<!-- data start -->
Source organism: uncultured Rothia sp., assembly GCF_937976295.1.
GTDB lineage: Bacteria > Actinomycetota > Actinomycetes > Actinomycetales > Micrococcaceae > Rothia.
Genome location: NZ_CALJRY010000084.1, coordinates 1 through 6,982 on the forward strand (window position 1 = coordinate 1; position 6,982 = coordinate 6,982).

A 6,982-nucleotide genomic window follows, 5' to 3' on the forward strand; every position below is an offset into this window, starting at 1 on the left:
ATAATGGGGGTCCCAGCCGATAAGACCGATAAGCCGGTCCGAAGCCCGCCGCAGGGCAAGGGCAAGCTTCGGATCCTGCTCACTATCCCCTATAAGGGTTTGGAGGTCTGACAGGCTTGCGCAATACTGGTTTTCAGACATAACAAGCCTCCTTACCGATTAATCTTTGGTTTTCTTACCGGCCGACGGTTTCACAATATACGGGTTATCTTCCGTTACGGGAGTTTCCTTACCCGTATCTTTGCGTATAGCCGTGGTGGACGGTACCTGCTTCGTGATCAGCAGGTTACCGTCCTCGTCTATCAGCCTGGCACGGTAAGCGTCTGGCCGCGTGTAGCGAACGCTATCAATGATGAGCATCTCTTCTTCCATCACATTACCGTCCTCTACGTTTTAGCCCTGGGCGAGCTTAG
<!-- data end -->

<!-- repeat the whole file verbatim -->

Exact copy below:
Source organism: uncultured Rothia sp., assembly GCF_937976295.1.
GTDB lineage: Bacteria > Actinomycetota > Actinomycetes > Actinomycetales > Micrococcaceae > Rothia.
Genome location: NZ_CALJRY010000084.1, coordinates 1 through 6,982 on the forward strand (window position 1 = coordinate 1; position 6,982 = coordinate 6,982).

A 6,982-nucleotide genomic window follows, 5' to 3' on the forward strand; every position below is an offset into this window, starting at 1 on the left:
ATAATGGGGGTCCCAGCCGATAAGACCGATAAGCCGGTCCGAAGCCCGCCGCAGGGCAAGGGCAAGCTTCGGATCCTGCTCACTATCCCCTATAAGGGTTTGGAGGTCTGACAGGCTTGCGCAATACTGGTTTTCAGACATAACAAGCCTCCTTACCGATTAATCTTTGGTTTTCTTACCGGCCGACGGTTTCACAATATACGGGTTATCTTCCGTTACGGGAGTTTCCTTACCCGTATCTTTGCGTATAGCCGTGGTGGACGGTACCTGCTTCGTGATCAGCAGGTTACCGTCCTCGTCTATCAGCCTGGCACGGTAAGCGTCTGGCCGCGTGTAGCGAACGCTATCAATGATGAGCATCTCTTCTTCCATCACATTACCGTCCTCTACGTTTTAGCCCTGGGCGAGCTTAG